The FBI Director, Mr. Comey, testified a year ago in the Senate that 
he ``very much'' supports legal protections for FBI employees who 
follow FBI's own policies and report wrongdoing to their supervisors. 
Similarly, the Attorney General, Loretta Lynch, testified: ``We 
certainly support protecting those who report within their chain of 
command.''
  I want to thank, in particular, the Senate Judiciary Committee, and 
specifically Chairman Chuck Grassley for his leadership in first 
introducing this version of the bill. We are also grateful for the 
support of my colleagues, including Representative Hakeem Jeffries, who 
joined me as the lead Democrat on this bill in this House.
  I also want to particularly thank Elijah Cummings, the ranking member 
of the Oversight and Government Reform Committee, a great friend and 
colleague and somebody who also has been very supportive of the passage 
of this bill. I thank him for his work and commitment on this issue.
  Mr. Cummings, personally and through his dedicated staff, continually 
has worked hand in hand on whistleblower protections, and this is no 
exception. Together, we have sent the message throughout the Federal 
Government that protecting whistleblowers is not a partisan issue, and 
passing this bill will not mark the end of the road for reforming 
whistleblower protections at the FBI. In fact, in the next Congress, I 
look forward to addressing other issues raised by the whistleblower 
community in the GAO as well as the Department of Justice.
  I urge my colleagues to support this bill.
  Mr. Speaker, I reserve the balance of my time.
  Mrs. LAWRENCE. Mr. Speaker, I yield myself such time as I may 
consume.
  Mr. Speaker, I rise in support of H.R. 5790, as amended. This bill 
will provide FBI employees with protection for blowing the whistle to a 
supervisor and make it a prohibited personnel practice to retaliate 
against a whistleblower for making such a disclosure.
  This bill will also ensure that FBI employees are protected when they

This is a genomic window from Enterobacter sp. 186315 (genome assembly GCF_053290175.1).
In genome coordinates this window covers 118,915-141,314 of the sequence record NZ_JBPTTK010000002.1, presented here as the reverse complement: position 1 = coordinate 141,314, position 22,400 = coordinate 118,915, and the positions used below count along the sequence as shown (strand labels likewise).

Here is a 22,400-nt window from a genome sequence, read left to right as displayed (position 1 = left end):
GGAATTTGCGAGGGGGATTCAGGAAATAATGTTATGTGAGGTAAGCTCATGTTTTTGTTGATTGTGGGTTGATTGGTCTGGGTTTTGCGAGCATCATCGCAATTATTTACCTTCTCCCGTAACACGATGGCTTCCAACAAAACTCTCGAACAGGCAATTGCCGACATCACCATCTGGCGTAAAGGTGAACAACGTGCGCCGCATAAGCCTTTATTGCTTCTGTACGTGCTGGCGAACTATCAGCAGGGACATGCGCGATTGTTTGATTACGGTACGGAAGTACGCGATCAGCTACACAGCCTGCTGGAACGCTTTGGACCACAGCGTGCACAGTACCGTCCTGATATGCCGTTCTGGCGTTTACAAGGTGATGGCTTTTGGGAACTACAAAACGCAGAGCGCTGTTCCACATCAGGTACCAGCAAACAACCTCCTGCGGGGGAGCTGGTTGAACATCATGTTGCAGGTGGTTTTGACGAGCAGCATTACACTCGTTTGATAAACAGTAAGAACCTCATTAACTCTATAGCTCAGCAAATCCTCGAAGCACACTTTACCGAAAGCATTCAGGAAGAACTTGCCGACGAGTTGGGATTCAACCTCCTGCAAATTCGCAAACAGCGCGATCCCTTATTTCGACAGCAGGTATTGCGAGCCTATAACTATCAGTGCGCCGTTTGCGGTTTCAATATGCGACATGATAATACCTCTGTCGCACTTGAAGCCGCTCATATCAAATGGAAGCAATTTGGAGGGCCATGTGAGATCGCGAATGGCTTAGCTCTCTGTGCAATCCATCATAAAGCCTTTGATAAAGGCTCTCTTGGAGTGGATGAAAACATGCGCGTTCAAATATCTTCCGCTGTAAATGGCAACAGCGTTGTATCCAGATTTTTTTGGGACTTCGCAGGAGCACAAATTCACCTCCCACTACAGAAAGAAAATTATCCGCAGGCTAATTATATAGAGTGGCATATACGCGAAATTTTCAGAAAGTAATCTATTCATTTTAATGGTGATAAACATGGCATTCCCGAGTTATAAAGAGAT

blow the whistle to certain other individuals, including the Inspector 
General of the Department of Justice and the Office of Special Counsel.
  These small improvements to protect FBI whistleblowers are why I 
support this measure before us.
  The version of this bill that was reported by the Oversight and 
Government Reform Committee would have done much more to protect the 
whistleblowers at the FBI than the measure before us today. The 
introduced version of this bill would have strengthened the 
whistleblower protections for FBI employees by more closely aligning 
them with those of the rest of the Federal workforce.
  For example, it would have strengthened the appeals process for 
whistleblowers by requiring appellate review by the Attorney General 
and giving employees access to the courts. It would have defined 
prohibited personnel practices to be consistent with those of other 
Federal employees, and it would have prohibited the use of 
nondisclosure agreements unless the employee was fully aware of his or 
her rights before signing such an agreement.
  We should work to enact these additional improvements in the next 
Congress. All employees deserve strong whistleblower protections, 
including the employees of the FBI.
  Mr. Speaker, I want to say to my ranking member, Mr. Cummings, and to 
our chair of the Oversight and Government Reform Committee, thank you 
for the hearings and the dedicated work to ensure that our FBI agents 
are protected in any case of whistleblowing.
  Mr. Speaker, I yield back the balance of my time.
  Mr. CHAFFETZ. Mr. Speaker, I want to thank, again, Mrs. Lawrence. I 
want to thank the ranking member, Mr. Cummings.
  This is a good, bipartisan issue. It is really a nonpartisan issue. 
It is to protect Federal employees within the FBI so that they can have 
the whistleblower protections that, really, most of the rest of the 
government has, and I urge its adoption.
  Mr. Speaker, I yield back the balance of my time.
  The SPEAKER pro tempore. The question is on the motion offered by the 
gentleman from Utah (Mr. Chaffetz) that the House suspend the rules and 
pass the bill, H.R. 5790, as amended.
  The question was taken.
  The SPEAKER pro tempore. In the opinion of the Chair, two-thirds 
being in the affirmative, the ayes have it.
  Mr. CHAFFETZ. Mr. Speaker, on that I demand the yeas and nays.
  The yeas and nays were ordered.
  The SPEAKER pro tempore. Pursuant to clause 8 of rule XX, further 
proceedings on this motion will be postponed.